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Sherry Jarrell
Ph.D. in business, University of Chicago
Interests: media, corporate governance, writing, teaching, public speaking, research, consulting, and providing expert testimony in all things economics and finance, including valuation, strategic financial management, securities fraud, regulatory economics, and antitrust cases.
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Sherry Jarrell is now following The Typepad Team
Mar 15, 2010
Thanks for your thoughtful comments. Ah, politics! I am not a very politically astute person, but I do think it is absolutely true that the growing dependency of the U.S. private sector on the government is a very costly by-product (possibly "goal," as you say) of this and similar spending programs. The lack of motivation and drive, the assumption that "someone else" will take care of us.... it creeps up on us incrementally, program by program, year by year... and it is unsustainable. What I think I can add to the debate is some clarity on how markets and businesses and industries really function, and the real impact of regulations, programs, and mandates on our economy, our quality of life, and our standard of living. Sadly, I just don't see many examples where the so-called "experts" get it right. I've seen too many errors in the business press - tv, radio, print, and on-line -- about the very basic facts about supply and demand and what causes what. And I finally had one too many conversations with reporters who allow their own personal bias -- often based on erroneous reporting -- to skew their reporting. Hence this blog. I have a question for you, in all sincerity. You say that "if the true cost of insuring the uninsured were isolated and presented to the American public..." but I wonder who the American public would trust to come up with a believable estimate? Whose analysis would be trusted? Who is unbiased enough to present these numbers? Particularly on the health care issue, which seems to be as emotionally charged as any, folks seem to be inextricably wedded to their views, for or against. I've tried to comment on this issue in other forums, as objectively and as respectfully as I could, using all my training and teaching experience to try to remain factual and understandable, yet within minutes someone accuses me of being a paid operative for the insurance industry! I don't have a reason to slant my analysis, and I would hope that that would be clear from my site. If someone like me is not to be trusted, then who is? I'd love to hear your thoughts. Sherry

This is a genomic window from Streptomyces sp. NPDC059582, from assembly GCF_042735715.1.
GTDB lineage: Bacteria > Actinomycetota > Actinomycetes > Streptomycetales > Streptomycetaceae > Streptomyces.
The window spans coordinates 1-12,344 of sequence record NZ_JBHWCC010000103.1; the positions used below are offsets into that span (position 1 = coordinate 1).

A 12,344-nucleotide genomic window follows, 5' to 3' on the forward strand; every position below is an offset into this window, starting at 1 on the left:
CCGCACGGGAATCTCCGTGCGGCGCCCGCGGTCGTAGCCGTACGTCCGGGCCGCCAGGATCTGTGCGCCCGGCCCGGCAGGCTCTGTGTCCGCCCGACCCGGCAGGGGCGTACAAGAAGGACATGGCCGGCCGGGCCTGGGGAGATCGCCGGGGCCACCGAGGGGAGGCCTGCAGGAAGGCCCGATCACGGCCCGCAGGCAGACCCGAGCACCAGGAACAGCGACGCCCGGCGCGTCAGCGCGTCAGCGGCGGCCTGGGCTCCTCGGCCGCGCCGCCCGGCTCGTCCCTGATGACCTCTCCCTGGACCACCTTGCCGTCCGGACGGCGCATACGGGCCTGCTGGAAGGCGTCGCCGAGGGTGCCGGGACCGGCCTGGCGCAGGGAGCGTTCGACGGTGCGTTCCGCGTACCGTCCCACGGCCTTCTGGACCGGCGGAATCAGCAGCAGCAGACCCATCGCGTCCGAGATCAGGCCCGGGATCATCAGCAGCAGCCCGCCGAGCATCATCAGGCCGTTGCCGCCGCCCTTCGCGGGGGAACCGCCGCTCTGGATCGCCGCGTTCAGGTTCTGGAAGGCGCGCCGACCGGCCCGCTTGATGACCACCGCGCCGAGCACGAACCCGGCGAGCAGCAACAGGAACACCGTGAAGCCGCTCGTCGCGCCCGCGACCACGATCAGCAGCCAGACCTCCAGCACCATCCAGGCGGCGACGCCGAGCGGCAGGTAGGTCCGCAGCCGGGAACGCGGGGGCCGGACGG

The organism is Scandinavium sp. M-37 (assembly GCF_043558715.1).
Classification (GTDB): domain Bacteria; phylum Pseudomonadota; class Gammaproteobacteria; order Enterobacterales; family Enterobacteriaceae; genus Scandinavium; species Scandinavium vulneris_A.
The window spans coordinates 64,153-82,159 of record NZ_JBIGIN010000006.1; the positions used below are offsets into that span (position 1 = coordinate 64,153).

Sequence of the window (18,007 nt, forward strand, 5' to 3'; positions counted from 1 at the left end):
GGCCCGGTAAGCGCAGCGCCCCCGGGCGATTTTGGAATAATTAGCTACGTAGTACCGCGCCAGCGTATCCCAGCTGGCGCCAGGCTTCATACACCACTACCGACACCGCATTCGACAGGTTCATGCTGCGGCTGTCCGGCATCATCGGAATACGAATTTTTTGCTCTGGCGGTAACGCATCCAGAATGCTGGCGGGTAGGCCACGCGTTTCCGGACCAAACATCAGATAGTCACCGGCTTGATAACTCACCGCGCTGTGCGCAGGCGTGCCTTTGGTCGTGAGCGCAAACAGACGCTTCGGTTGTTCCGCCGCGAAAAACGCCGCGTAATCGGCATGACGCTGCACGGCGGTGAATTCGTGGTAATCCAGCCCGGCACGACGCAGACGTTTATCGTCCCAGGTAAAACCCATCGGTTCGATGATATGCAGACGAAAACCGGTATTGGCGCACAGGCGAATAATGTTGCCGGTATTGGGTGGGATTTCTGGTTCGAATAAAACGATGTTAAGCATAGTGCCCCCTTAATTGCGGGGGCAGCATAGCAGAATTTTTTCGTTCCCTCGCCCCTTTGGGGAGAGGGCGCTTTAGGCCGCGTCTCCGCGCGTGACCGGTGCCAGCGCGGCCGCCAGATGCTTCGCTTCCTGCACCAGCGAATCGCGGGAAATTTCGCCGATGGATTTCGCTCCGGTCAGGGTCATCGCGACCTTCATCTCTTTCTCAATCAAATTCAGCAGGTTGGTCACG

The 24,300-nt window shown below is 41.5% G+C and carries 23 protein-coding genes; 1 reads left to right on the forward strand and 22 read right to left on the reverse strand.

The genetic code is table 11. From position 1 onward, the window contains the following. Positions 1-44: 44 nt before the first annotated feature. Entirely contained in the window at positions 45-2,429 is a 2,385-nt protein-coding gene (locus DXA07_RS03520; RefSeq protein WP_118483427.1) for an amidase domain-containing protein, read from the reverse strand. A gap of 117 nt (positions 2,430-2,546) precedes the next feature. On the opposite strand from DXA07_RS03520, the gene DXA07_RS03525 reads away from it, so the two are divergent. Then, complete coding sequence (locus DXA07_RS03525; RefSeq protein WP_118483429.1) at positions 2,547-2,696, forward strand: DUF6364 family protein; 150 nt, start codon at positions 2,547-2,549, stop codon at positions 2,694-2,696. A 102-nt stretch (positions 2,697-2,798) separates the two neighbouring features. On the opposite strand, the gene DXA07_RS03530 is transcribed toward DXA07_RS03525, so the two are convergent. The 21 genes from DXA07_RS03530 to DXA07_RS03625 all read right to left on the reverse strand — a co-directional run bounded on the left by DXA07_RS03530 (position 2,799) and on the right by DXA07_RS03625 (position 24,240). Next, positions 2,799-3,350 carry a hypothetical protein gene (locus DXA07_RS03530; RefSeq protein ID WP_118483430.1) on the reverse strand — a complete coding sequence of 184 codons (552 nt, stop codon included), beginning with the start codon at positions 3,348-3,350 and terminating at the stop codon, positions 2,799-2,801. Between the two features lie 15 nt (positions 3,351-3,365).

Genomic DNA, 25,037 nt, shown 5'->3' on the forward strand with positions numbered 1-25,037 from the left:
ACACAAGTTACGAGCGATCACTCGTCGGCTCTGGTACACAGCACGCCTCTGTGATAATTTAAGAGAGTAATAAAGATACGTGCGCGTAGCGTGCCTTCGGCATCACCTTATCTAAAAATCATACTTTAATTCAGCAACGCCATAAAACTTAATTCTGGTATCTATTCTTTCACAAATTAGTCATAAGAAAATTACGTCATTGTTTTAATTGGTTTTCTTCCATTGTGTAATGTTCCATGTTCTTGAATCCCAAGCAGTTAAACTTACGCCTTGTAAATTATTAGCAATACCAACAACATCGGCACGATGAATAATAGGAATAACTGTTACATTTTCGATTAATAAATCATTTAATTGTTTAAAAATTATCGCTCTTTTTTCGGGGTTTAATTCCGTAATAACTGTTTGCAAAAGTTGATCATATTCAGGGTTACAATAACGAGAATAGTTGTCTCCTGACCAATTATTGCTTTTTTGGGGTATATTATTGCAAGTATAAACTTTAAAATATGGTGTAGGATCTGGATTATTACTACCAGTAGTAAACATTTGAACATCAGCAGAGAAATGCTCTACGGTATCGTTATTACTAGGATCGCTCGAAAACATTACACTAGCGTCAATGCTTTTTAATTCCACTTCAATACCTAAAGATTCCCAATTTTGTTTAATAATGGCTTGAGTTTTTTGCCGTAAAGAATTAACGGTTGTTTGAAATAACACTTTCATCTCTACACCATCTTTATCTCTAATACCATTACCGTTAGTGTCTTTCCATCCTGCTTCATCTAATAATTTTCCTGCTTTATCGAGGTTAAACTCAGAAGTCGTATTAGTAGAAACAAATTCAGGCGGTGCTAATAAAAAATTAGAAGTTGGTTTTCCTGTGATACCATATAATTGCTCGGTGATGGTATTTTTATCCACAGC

Hi Jonathan, Thanks for your comment. I did read the article. It makes its point about the difference between conditional and unconditional probabilities well. But that point is too narrow to really help sort out this very complex issue: it ignores the impact on the current state of the health insurance industry of HMOs, malpractice lawsuits, Medicare, and companies offering health insurance to their employees instead of just paying higher wages. And, as importantly, it ignores how insurance policies are priced. Insurance companies must make profits, in my view. Enough profits for them to remain in business. If they don't, then they go out of business, and the good or service is unavailable. Why not just have the government use our tax dollars to provide the service? Because of the lack of freedom, invasion of privacy, and the incredible political power over the individual this would involve. And government-backed access to medical care is so much less efficient and more costly than market-provided insurance; it's just harder to see the costs and easier to not "feel" the costs when they are collected in the form of tax revenues. And I'm afraid there would be just as much rescission with a public plan as with the current set-up because there are not infinite resources. The problem with the public plan is that the insured has no recourse; if your coverage is taken away, you can't go to another insurance company, you can't negotiate up front for a different policy, and you can't sue. If the government is the provider, and you don't like their decision, you are stuck. If the market is the provider, and you don't like the decision, you have options. I believe that the insurance landscape would look very different today had the government not stepped in with Medicaid and Medicare and similar programs. There would be policies available at all levels of wellness and illness and those policies would be priced accordingly. Nothing would be "given" to anyone to buy their vote; we'd all have the freedom to purchase health insurance if we valued it enough. Or, we could choose to not purchase it, and pay for medical care if and when we got sick. If we were down on our luck, unemployed, had no savings, or just spent our money on other things...well, that's called freedom. Freedom gives you the right to make your own decisions, good ones and bad ones. My two cents. Your view is much appreciated!